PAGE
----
From education to job training, the environment and nutrition, few domestic programs were left untouched - and some were eliminated - in the measure, which is expected to reach the floor for a vote next week.
Among the programs targeted for elimination are Americorps and the Corporation for Public Broadcasting.
In contrast, spending on defense and veterans' programs were protected.
The measure marks an initial down payment by newly empowered Republicans on their promise to rein in federal deficits and reduce the size of government.
In a statement, House Majority Leader Eric Cantor, R-Va., called the measure "a historic effort to get our fiscal house in order and restore certainty to the economy. .This legislation will mark the largest spending cut in modern history and will help restore confidence so that people can get back to work."
Democrats harshly criticized the bill within moments of its formal unveiling, signaling the onset of weeks of partisan struggle over spending priorities.
House Democratic leader Nancy Pelosi issued a statement calling the bill irresponsible, adding that it would "target critical education programs like Head Start, halt innovation and disease research, end construction projects to rebuild America and take cops off the beat."
But first-term Republican conservatives claimed victory after forcing their own leadership to expand the measure after rejecting an earlier draft as too timid.
"$100 billion is $100 billion is $100 billion," said Rep. Tim Scott R-S.C., referring to amount the revised package would cut from President Barack Obama's budget request of a year ago.
That was the amount contained in the Republican "Pledge to America" in last fall's campaign, and when party leaders initially suggested a smaller package of cuts this week, many of the 87-member freshman class who have links to the tea party rebelled.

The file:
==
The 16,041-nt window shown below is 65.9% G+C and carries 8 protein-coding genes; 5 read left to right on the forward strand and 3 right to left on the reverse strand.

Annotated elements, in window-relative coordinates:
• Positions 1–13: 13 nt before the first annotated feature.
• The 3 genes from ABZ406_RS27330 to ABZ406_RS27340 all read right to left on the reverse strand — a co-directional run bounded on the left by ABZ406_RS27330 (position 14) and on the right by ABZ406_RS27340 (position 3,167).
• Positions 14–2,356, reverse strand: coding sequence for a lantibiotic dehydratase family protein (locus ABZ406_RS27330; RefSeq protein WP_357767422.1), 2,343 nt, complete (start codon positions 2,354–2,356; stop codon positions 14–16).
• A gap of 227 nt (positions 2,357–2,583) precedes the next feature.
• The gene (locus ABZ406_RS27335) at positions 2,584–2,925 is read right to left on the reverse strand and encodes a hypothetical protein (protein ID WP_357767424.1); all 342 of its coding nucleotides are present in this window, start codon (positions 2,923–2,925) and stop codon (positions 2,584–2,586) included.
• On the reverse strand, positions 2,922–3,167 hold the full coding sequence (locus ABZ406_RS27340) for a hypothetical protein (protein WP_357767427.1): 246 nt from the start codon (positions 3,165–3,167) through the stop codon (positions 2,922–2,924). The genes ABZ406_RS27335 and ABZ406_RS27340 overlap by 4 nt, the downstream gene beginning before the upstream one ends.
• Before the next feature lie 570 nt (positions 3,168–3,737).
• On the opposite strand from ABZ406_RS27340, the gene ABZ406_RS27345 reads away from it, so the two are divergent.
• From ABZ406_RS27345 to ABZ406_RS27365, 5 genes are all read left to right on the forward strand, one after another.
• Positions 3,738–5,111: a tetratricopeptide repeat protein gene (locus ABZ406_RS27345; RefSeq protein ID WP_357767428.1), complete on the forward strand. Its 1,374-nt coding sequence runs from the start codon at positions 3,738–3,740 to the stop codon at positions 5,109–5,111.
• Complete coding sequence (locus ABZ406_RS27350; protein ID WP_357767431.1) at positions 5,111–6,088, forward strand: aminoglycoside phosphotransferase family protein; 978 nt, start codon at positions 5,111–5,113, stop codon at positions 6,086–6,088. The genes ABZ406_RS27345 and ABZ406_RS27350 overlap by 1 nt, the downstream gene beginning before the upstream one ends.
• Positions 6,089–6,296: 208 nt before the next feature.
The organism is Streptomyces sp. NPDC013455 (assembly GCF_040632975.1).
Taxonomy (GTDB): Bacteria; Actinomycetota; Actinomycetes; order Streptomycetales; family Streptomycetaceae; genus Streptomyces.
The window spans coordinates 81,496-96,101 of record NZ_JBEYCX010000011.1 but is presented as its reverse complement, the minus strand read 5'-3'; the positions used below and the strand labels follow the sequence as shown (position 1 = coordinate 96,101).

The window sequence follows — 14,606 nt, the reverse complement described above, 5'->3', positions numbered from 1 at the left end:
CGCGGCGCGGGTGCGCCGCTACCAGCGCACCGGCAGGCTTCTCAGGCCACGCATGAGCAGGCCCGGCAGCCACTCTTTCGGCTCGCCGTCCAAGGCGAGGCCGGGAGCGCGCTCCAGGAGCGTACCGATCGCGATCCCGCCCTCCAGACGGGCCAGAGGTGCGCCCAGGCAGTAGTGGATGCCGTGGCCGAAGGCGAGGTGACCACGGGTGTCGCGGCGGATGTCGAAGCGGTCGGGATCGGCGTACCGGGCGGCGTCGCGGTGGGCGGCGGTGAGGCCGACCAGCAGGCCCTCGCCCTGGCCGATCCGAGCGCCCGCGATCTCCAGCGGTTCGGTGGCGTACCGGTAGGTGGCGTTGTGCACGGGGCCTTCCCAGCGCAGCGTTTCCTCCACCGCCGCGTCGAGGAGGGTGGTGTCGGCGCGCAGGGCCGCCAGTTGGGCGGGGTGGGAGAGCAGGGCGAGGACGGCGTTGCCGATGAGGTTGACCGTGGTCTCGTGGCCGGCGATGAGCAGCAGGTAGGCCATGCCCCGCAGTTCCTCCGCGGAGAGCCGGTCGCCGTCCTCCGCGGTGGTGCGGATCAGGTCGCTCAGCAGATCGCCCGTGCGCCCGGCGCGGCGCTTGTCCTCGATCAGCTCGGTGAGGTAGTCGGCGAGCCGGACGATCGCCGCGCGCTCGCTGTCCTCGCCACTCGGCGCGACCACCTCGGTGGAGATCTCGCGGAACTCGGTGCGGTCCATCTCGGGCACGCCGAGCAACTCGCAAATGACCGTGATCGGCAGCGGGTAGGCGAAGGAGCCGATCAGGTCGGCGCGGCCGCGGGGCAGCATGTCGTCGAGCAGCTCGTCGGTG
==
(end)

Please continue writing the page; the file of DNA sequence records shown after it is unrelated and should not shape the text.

In fact, even some Republicans acknowledged privately the legislation will cut about $61 billion from current spending on domestic spending.
Some of the largest cuts would be borne by WIC, which provides nutritional support for women and infants, cut by $747 million, and training and employment grants to the states, ticketed for a $1.4 billion reduction.
In addition, Republicans proposed a 43 percent cut in border security fencing and a 53 percent reduction in an account used to fund cleanup of the Great Lakes.
The measure also asserts Republican priorities in several contentious areas.
It prohibits the Nuclear Regulatory Commission from terminating plans for a nuclear waste site at Yucca Mountain in Nevada - a direct challenge to Senate Majority Leader Harry Reid, D-Nev.
Reid dissented quickly, issuing a statement that said, "Any attempt to restart the Yucca Mountain project will not happen on my watch as Senate majority leader."
The Environmental Protection Agency would be banned from regulating greenhouse gases, linked to global warming, from fixed sources such as factories. The District of Columbia could not use federal funds to run a needle-exchange program for drug users.
While a 48-hour revolt by tea party-backed conservatives roiled the party this week, its conclusion could mean an easier path to passage for the spending cut bill when it reaches the House floor.
"The leadership responded to the concerns of those who are far to the right of the middle," said Scott.
The cuts will become part of a spending bill that is needed to keep the government in operation through the Sept. 30 end of the fiscal year. The current funding authority expires on March 4.
Passage in the Republican-controlled House would send the bill to the Senate, where Democrats control a majority and are certain to support more generous funding levels.
Barring a compromise before March 4, the two houses will be under pressure to agree on a short-term bill to keep the federal government operating without interruptions.
Even that could prove difficult, though, and Democrats assert that Republicans will resort to a government shutdown to get their way.
"It is time for the House Republicans to stop with the games and finally rule out a government shutdown once and for all," said Sen. Chuck Schumer, D-N.Y. "Stop being coy about it and take it off the table."
Congressional Republicans were damaged politically in 1995 when a protracted dispute over funding with President Bill Clinton led to a government shutdown.
Associated Press writer Andrew Taylor contributed to this report.